Republicans Are So Panicked About the Midterms They May Cut Funds to These Seemingly Doomed Incumbents: Report
The National Republican Congressional Committee (NRCC) is getting ready to make some tough choices as Republicans scramble to defend their increasingly threatened House majority.
According to a new report in Politico, party leaders are already leaning toward giving up on spending on behalf of a few House incumbents who look to be in particular danger:
GOP officials say as many as 45 Republican-held seats are at serious risk, making it impossible to salvage each one in the costly scramble to protect the party’s 23-seat majority— especially those members who have waged sluggish campaigns and posted lackluster fundraising totals.
"This is the time of year when tough decisions have to be made,” said Ken Spain, a longtime former top National Republican Congressional Committee staffer. “There are likely going to be a number of unhappy Republican members of Congress in the coming weeks."
Behind the scenes, senior party strategists have begun polling to determine which incumbents may be beyond saving. Among those most in jeopardy of getting cut off, they say, are Virginia Rep. Barbara Comstock, Pennsylvania Rep. Keith Rothfus, and Iowa Rep. Rod Blum, all of whom are precariously positioned in their districts.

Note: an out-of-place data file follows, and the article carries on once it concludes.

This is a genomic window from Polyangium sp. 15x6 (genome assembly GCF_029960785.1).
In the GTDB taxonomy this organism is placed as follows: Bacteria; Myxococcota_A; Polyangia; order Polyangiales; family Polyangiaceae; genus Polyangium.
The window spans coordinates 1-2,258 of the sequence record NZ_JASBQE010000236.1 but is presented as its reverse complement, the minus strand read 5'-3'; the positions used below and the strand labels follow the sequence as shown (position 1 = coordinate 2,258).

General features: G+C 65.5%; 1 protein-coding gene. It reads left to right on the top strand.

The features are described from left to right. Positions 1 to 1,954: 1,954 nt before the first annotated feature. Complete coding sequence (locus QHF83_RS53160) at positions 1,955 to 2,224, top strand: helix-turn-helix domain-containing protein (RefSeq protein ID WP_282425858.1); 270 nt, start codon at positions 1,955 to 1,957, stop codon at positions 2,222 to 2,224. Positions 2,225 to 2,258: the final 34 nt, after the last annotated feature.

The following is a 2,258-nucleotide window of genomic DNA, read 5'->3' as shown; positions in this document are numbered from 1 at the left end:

These incumbents all have strong Democratic challengers. Comstock faces former prosecutor and Virginia state Sen. Jennifer Wexton; Blum faces former Iowa state Rep. Abby Finkenauer, and Rothfus is competing with newly minted Congressman Conor Lamb for control of a newly redistricted seat. The Cook Political Report rates Comstock and Rothfus' races as Lean Democratic, and Blum's race as Toss-up.
And these three might only be the beginning. Several other once safe-looking incumbents are suddenly shaky, including California Rep. Duncan Hunter, who is being prosecuted for misuse of campaign funds and falsifying government reports on his spending.
Meanwhile, incumbents are not the only problem — Republicans have already given up some of their open seats as lost causes, including New Jersey's 2nd Congressional District, where nominee Seth Grossman was renounced by the NRCC after a series of racist speeches and Facebook posts were uncovered.
As of this week, Nate Silver of FiveThirtyEight forecasts Democrats have a 74.5 percent chance of winning a House majority.